10. Where do you see yourself in ten years? Will you still be writing?

I hope so! The publishing industry has changed so much in the last ten years, I'm looking forward to seeing what the next ten will bring. Maybe dictation software that works the first time?

11. Knowing what you know now about publishing, what advice would you give to new writers?

Read widely in your genre so you know what the conventions and cliches are; and seek out great prose, because your writing will reflect what you are reading. 

Frankie's books can be found here: Amazon

Visit her website here:
Attachments area

Friday, December 23, 2016

Book Blurbs by Ava Mallory

How to write a book blurb that sells your book is a question every author has asked themselves. Book Blurbs by Ava solves that problem with ease.

You've done the hard work. You've put in the hours. You know your book inside and out, but now, you have to make readers love it just as much as you do.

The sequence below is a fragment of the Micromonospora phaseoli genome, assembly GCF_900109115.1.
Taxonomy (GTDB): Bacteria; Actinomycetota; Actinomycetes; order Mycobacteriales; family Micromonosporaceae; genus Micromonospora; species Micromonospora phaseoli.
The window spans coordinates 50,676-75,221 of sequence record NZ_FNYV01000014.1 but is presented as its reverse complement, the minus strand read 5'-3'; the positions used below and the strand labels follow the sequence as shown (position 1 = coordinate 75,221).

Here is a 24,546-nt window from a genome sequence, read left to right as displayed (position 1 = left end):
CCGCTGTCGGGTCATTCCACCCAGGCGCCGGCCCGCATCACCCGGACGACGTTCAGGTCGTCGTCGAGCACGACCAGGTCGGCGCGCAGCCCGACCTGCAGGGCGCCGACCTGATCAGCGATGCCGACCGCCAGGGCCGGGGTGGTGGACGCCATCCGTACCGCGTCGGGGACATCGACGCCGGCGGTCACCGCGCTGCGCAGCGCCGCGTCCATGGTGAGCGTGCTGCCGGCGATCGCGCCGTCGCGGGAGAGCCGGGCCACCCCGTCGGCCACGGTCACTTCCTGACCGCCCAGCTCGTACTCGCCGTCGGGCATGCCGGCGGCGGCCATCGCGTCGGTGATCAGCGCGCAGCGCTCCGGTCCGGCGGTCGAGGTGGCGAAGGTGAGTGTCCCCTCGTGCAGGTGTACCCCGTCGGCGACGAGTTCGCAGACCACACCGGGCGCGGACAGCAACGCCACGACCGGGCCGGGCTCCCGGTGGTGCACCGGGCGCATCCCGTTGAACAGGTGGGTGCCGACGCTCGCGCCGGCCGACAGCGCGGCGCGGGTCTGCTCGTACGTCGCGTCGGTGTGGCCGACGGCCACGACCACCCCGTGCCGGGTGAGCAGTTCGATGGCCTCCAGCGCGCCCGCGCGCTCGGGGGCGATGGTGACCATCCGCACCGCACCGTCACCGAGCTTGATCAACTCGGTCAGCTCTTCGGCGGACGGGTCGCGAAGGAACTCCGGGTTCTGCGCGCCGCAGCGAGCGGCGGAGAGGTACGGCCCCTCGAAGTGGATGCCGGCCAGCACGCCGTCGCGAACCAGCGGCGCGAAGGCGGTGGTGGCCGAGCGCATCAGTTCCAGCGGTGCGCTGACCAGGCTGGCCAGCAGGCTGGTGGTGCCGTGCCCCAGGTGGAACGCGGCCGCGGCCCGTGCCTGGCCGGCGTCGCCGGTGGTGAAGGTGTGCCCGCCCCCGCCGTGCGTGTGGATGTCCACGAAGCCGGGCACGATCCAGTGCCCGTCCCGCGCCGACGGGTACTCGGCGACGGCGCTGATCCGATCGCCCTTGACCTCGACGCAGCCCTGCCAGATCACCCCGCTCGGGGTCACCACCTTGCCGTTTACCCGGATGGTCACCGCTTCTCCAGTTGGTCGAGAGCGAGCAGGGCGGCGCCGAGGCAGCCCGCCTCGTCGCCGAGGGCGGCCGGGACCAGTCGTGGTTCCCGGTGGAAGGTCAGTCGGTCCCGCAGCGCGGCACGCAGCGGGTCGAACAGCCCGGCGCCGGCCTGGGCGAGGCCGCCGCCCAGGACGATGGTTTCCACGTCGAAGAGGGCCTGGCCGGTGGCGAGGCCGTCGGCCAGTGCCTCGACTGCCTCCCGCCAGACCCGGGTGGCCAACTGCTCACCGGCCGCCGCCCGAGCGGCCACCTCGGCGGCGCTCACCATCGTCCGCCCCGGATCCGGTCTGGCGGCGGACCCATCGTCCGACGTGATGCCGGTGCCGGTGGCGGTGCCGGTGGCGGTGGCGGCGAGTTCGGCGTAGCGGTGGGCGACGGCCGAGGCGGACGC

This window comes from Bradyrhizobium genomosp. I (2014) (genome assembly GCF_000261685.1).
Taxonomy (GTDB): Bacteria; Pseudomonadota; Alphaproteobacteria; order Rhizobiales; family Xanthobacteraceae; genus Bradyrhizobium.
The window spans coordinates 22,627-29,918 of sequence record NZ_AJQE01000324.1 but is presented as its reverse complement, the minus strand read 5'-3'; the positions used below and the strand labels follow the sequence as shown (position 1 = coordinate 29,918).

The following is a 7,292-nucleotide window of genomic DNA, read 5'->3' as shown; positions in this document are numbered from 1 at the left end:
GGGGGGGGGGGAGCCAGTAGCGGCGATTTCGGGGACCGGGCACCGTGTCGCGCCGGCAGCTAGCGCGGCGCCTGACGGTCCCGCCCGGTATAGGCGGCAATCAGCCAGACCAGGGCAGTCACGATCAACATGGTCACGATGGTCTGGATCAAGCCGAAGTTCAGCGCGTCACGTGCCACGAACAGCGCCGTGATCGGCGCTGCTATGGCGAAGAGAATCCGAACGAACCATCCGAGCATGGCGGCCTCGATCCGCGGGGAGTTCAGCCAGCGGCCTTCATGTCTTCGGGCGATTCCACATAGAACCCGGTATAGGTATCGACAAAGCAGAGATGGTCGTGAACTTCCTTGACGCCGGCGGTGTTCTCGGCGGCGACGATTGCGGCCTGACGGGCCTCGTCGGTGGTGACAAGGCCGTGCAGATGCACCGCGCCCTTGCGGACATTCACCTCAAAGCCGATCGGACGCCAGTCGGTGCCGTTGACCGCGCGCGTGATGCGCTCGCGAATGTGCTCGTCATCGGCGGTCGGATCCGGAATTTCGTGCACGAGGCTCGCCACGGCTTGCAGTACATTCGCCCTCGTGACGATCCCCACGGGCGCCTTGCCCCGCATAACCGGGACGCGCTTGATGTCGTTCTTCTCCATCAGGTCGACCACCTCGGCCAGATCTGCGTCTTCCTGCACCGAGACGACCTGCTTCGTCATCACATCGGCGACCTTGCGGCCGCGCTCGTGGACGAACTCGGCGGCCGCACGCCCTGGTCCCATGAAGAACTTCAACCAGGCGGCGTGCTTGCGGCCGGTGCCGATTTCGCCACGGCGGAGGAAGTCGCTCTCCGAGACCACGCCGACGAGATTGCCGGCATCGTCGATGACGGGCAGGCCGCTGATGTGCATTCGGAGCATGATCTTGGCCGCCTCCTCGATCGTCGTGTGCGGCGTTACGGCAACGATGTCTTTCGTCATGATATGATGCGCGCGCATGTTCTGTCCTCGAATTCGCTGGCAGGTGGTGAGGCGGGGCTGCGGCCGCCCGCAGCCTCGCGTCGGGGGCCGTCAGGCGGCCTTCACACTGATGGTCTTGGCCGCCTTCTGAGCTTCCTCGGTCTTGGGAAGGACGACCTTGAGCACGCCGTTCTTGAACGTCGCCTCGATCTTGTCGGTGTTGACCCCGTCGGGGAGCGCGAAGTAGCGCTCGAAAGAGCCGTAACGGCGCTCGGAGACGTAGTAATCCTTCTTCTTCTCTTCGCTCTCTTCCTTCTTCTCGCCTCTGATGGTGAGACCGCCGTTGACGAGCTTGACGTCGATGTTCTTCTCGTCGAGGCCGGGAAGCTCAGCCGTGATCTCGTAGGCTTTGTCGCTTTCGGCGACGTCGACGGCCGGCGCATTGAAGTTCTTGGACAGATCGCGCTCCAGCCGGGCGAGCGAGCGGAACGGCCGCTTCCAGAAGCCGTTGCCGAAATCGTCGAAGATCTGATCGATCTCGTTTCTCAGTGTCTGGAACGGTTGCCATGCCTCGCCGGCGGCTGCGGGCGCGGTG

How do you condense your 100k word book into a compelling book description that will leave readers clamoring for more?

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If you're ready to take your ho-hum book description (blurb) to the next level, contact me here today to get started: contact

How it works:

  • You submit your inquiry via the contact me link with a valid email address.
  • I will forward a few brief questions and a PayPal invoice.
  • You forward the information I'll need along with payment via PayPal. (All orders must be paid upfront.)
  • I strive to have all orders completed within one week (7 days from receipt of payment). Exact timelines will be issued when your order is placed. See terms below for rush deliveries.

Services and Pricing:

  • $50.00 for one fiction or non-fiction new book description (blurb). A limit of 3 revisions per individual blurb.
  • $35.00 for a rewrite or editing of your existing blurb. A limit of 3 revisions per individual blurb.
  • $99.00 per blurb for a rush job. The blurb will be delivered within 24-hours of receipt of payment. A limit of one revision for each individual blurb.
  • 3 Blurb Package - Order three book descriptions at the same time and your total will be $100.00!